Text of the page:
The coastline around Lyme Regis was bathed in half-term autumn sunshine for most of last week and its cliffs were ringing with the hammers of pint-sized chain gangs breaking rocks for ammonites. Two hundred years ago there were few fossil-hunters but their quest for unknown saurians produced a sensational period of discovery.
David Attenborough and Tracey Chevalier were among those launching a programme of festivities at the Philpot Museum to mark the opening of the Royal Society-sponsored Local Heroes exhibit Mary Anning and the Men of Science, which runs until spring 2011. Anning was of course the local woman who linked Dorset with the more formal 19th century geological community, racking up many discoveries including finding the first British pterosaur.
Selling fourteen-foot skeletons was a precarious way to make a living, but Anning established a ready market for specimens. One of the most significant is recorded in a small letterhead sketch in the Royal Society’s archives in which William Daniel Conybeare (1787-1857) described the paddles of a sea creature to the Oxford geologist William Buckland. It was the most famous of marine reptiles, dubbed “Plesio-Saurus” by Conybeare. Eager to get into print (mostly to pre-empt Sir Everard Home, who had written widely, if erroneously, on the same topic) Conybeare didn’t credit Anning’s assistance: “I expect by speedy publication to secure this discovery to myself & Mr de La Beche who meticulously helped me especially in drawing”, he wrote. The completed paper was “Notice of the discovery of a new fossil animal forming a link between the Ichthyosaur and Crocodile…” (1821) and Everard Home was comprehensively “kicked down the stairs”. Not that Conybeare was gloating. By 1823 Anning had found a complete plesiosaurus, confirming many of Conybeare’s ideas.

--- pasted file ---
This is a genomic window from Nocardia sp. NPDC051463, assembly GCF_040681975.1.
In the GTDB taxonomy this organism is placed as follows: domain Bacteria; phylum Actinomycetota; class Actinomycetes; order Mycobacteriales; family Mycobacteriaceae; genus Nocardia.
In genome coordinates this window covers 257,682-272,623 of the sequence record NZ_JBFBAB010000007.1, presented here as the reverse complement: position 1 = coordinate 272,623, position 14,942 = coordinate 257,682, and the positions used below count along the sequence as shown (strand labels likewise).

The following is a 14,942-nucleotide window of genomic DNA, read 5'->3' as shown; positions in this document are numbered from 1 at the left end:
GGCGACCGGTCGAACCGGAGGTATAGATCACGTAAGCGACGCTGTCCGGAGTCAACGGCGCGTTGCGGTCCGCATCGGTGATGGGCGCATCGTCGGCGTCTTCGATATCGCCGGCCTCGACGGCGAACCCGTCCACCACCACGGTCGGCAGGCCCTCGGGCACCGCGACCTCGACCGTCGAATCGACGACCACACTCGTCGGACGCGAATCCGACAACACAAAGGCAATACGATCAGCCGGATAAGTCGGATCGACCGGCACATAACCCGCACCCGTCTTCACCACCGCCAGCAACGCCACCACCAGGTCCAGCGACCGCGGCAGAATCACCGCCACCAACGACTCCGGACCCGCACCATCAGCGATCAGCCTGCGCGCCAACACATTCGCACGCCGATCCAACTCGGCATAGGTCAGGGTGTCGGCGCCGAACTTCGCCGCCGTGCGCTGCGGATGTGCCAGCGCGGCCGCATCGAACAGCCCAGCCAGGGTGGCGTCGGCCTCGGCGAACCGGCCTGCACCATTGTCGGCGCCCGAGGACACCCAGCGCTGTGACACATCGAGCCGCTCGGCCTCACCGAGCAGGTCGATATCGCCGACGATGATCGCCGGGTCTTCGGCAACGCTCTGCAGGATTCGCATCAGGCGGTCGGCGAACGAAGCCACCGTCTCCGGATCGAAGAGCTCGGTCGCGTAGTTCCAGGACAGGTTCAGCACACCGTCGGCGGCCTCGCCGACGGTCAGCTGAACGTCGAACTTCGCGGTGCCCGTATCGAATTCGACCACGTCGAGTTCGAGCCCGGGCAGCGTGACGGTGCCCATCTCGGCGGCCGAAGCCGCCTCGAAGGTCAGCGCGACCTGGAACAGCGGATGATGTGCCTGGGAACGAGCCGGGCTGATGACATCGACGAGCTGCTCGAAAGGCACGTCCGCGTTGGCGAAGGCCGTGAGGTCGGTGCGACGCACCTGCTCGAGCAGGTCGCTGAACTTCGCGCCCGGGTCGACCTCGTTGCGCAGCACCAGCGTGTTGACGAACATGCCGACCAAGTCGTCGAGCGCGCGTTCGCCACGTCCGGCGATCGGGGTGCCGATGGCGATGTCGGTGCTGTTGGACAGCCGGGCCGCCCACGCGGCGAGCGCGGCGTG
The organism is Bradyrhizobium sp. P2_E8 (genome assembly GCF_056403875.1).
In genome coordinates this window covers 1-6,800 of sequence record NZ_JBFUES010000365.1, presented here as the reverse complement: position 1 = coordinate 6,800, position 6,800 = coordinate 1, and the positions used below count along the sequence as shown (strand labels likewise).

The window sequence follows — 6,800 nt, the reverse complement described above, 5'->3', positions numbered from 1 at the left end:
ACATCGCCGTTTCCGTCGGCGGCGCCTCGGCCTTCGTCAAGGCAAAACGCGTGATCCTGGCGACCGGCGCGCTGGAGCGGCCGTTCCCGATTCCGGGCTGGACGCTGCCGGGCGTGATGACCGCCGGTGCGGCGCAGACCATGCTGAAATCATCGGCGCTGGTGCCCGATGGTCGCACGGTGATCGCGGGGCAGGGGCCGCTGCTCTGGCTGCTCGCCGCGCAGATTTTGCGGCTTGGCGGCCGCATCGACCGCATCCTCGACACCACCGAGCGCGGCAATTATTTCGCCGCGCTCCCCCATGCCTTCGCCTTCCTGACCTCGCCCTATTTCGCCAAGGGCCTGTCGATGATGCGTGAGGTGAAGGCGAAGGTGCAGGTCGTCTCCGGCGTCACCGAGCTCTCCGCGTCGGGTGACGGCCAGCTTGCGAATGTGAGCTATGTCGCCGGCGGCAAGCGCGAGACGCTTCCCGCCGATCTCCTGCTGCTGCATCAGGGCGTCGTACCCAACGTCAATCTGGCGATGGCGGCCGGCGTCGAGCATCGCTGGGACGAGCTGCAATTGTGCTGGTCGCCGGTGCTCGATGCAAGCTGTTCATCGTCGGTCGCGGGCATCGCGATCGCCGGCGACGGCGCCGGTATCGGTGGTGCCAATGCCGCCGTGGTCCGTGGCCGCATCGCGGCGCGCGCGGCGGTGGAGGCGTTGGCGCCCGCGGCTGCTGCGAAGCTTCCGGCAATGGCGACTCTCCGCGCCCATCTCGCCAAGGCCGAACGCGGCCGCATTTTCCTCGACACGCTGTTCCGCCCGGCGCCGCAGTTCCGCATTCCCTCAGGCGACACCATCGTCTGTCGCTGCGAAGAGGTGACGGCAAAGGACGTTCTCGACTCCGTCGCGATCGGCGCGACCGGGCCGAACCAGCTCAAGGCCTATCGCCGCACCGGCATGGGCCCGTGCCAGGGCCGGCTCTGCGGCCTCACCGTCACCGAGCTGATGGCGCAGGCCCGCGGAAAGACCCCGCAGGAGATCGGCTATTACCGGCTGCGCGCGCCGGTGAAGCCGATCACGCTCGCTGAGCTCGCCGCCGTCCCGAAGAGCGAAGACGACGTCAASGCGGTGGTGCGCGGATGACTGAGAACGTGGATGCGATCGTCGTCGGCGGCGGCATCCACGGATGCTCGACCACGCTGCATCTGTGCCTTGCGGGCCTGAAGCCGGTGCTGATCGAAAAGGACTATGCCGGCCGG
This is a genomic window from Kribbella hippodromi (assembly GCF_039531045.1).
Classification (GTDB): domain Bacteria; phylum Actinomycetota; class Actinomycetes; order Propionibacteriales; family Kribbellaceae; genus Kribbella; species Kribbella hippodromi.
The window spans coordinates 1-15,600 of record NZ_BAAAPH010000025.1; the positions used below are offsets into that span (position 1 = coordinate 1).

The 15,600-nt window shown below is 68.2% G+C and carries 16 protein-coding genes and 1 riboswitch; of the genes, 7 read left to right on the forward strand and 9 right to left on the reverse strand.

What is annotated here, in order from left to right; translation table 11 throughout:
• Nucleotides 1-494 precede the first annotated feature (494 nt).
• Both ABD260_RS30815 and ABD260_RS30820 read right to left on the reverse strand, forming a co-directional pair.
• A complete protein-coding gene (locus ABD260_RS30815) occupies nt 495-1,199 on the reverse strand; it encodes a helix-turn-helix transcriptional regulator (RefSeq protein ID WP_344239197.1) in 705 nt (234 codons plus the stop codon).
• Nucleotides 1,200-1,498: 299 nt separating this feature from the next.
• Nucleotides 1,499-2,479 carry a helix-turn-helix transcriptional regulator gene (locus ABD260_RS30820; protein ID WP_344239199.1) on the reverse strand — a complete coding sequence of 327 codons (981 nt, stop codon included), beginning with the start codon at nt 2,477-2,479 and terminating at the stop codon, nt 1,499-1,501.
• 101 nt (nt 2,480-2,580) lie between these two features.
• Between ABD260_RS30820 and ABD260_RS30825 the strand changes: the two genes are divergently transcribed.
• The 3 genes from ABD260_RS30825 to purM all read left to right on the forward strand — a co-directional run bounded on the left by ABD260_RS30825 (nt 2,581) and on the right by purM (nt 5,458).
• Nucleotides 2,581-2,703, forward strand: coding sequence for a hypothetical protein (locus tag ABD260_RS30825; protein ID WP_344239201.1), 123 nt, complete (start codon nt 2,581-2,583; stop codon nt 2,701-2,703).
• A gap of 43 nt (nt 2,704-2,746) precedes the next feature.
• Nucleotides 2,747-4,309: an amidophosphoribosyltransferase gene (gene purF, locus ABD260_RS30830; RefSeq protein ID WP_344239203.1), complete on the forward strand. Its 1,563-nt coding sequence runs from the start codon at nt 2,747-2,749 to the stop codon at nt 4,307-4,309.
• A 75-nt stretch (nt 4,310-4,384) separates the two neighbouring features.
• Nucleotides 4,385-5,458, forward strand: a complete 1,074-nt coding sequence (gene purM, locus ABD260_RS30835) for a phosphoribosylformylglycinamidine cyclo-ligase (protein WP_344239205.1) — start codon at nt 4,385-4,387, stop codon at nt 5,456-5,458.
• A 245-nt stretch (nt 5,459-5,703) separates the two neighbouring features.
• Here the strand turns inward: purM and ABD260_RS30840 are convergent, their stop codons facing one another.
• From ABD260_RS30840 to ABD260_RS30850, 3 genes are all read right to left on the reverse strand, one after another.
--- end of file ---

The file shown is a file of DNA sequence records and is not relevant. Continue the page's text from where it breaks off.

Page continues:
Co-author Henry de la Beche (1796-185) was a longstanding friend of Anning’s and he made amends by producing the extraordinary watercolour Duria antiquior (1830) to support her financially. This landscape was a bold visualisation of ancient Dorset life based upon Anning’s animal and plant fossils. The work is engrossing in its detail, scientifically defensible even to climatic and behavioural elements and daring in its omissions – there is no human presence here.
To find out what motivated Anning and her peers I had to try finding fossils for myself. It is curiously exciting to see something so old revealed by splitting a tide-rolled stone. My own moment came on Monmouth Beach in Chippel Bay as a small serrated edge and black point stood out from my cracked rock. Scalpel-work revealed a beautifully reticulated shark’s tooth, baroquely detailed, with nearby, a fossilized fish-scale. I half-hoped the tooth would belong to the local beast Hybodus delabechei (after Henry) but later the more expert eyes of Chris Andrew at the Fossil Workshop gave it the preliminary identifications of Hybodus cf. reticulates or perhaps Palidiplospinax sp. I handle archival objects routinely, all of them made to be read and seen: quite different to being the first to view something discarded on the ancient sea-bed those millions of years ago.
William Conybeare’s letter can be seen in Tracey Chevalier’s audio slideshow on Mary Anning (with some Royal Society pictures) at http://www.bbc.co.uk/news/science-environment-11590505.